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Author Topic: Bitcoin (software) doesn't work for new users  (Read 1843 times)
gmaxwell
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June 01, 2011, 07:35:17 PM
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The behavior a typical firewalled new users sees is that they start the software and they see 0 connected.

The system may spend hours in this state. Restarting the client repeatedly may make it get connected, but it may not receive any blocks.  Eventually if the operator is patient enough and/or restart enough they will probably get synced up to the network but it may take then 24 hours.

I think this gives users an initial impression that the bitcoin technology is unreliable and dampens interest and confidence in bitcoin.

After IRC discussion it seems that the problem seems to be the result of several interacting issues:

(1) The connect() timeout behavior is unreasonable. Once the 8 slots are filled up with connections to unreachable hosts the node will just sit there idly. I think the OS will eventually give up— but only after 5 minutes or so.  this is worsened by the fact that:

(2) Most nodes on IRC are unreachable. We've had a large amount of newbie growth lately and lots of nodes are up behind firewalls without port forwarding. If you grab 8 nodes from IRC it is appears fairly likely that you get all 8 non-reachable.

(3) addr.dat remembers nodes which you've never connected to (or only connected to long ago) and these non-working addresses are passed on to other nodes when you connect to them. So even when you do get a working network connection you'll likely get fed more addresses that make connect time out. (there also appears to be a DOS vulnerability here, since I could run a node that simply claims every IP is a bitcoin node)

If they addnode a working node, or forward the port then it will work too (though addnoding after an addr.dat is full of junk seems less effective). But that is a lot of non-obvious work to just get the software going.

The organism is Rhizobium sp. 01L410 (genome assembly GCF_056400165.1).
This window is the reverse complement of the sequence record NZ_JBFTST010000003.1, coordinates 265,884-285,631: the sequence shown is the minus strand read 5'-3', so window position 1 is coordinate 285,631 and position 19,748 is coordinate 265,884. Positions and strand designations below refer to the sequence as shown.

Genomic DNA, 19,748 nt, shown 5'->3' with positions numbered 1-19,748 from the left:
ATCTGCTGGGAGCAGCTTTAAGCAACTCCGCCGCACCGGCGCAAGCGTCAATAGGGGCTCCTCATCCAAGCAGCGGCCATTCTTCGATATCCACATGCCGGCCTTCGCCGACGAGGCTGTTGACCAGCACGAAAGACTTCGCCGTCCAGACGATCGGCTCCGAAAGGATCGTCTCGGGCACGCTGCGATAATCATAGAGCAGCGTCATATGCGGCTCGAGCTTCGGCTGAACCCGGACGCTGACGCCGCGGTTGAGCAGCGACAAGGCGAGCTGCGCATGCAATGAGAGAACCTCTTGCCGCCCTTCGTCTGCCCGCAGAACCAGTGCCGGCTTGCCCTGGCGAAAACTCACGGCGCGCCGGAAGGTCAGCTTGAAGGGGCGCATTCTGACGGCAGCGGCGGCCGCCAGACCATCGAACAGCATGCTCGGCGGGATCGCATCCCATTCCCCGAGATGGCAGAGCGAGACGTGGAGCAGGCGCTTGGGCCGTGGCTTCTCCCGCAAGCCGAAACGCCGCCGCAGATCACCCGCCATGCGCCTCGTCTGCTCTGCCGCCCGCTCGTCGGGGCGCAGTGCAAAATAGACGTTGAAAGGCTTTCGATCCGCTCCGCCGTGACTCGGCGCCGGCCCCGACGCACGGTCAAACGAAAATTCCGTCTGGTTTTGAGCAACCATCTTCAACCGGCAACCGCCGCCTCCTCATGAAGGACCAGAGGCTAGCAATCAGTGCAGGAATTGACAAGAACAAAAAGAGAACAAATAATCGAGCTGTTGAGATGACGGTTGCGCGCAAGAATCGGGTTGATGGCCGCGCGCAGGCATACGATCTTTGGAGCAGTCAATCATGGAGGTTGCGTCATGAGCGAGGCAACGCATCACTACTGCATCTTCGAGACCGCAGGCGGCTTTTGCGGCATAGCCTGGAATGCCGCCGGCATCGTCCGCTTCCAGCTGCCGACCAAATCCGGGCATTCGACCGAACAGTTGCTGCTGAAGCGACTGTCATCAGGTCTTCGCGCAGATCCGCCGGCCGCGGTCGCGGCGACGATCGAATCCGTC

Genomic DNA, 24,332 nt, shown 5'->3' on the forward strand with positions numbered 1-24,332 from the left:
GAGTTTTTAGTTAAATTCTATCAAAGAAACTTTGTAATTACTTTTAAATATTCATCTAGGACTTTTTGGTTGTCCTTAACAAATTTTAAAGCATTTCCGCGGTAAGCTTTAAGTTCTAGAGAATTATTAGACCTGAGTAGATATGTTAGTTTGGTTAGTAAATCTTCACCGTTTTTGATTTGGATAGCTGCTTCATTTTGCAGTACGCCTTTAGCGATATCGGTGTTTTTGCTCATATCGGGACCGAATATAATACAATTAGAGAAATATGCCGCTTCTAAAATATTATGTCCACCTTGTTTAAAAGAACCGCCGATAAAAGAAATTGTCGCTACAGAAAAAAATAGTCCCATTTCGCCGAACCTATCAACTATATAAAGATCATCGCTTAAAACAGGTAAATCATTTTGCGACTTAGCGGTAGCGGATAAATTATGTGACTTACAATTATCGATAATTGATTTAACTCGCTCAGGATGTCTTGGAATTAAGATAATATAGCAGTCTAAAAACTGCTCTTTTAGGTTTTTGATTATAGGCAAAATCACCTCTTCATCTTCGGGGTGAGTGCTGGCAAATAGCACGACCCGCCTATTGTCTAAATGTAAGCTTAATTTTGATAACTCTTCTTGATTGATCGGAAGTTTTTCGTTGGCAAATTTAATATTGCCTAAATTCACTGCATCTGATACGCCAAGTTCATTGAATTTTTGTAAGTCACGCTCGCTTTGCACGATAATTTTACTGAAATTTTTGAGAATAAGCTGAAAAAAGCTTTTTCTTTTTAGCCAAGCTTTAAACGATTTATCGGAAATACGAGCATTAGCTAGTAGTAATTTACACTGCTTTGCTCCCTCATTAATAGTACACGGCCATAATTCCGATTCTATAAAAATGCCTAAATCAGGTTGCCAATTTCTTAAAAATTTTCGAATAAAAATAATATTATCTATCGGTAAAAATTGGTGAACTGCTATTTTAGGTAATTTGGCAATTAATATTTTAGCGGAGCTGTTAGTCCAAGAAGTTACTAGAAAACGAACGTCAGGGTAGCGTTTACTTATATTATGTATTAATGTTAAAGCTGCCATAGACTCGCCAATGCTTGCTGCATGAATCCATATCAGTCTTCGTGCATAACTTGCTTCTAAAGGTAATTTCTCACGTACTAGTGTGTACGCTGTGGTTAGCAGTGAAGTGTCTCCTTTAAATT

This situation is severe enough that when I spun up eight totally new test nodes (behind a firewall), all eight were still sitting at zero connections five minutes later. I had another test node run for 20 hours and not get any blocks— though it did get connected, most likely because it ended up in an island of new nodes, so thats probably another issue.

Fortunately this isn't terrible to fix:

Issue (1) has a patch available https://github.com/phantomcircuit/bitcoin/tree/nonblockingconnect
Issue (2) can be addressed by the use of DNSSeed (which checks that hosts are reachable before including them, and could also check to make sure they weren't islanded nodes)
Issue (3) seems like a mostly straight forward fix though the security implications need to be thought through.

Additionally,  enabling UPNP by default would help by getting more nodes listening, but thats not sufficient without solutions to (1) and probably (2).

But these fixes need to actually get into the software to be of any use. I don't think many long term bitcoin users are realizing the severity of this problem because they either have established nodes, public IPs, or port-forwards, and because the issue has become much worse in the last two weeks. (I didn't experience it personally due to forwarding the port, but a regular stream of people into #bitcoin asking inspired me to investigate some)



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xf2_org
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June 01, 2011, 07:59:44 PM
 #2

(3) addr.dat remembers nodes which you've never connected to (or only connected to long ago) and these non-working addresses are passed on to other nodes when you connect to them.

Only fresh nodes, unreachable or not, are passed on.

Agreed that the rest of the list are problems that need addressing ASAP.

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June 10, 2011, 01:03:53 AM
 #3

I can't really pretend to be proficient in BerkeleyDB.  But, from a little hacking, it looks like my original addr.dat has 160,000 IP addresses in it.  One that's been connected for only a few hours already has 30,000 entries.  This doesn't seem right.

Code:
$ tail debug.log
IRC got join
AddAddress()
IRC got new address
IRC got join
AddAddress()
IRC got new address
IRC got join
AddAddress()
IRC got new address

Civil Liberty Through Complex Mathematics
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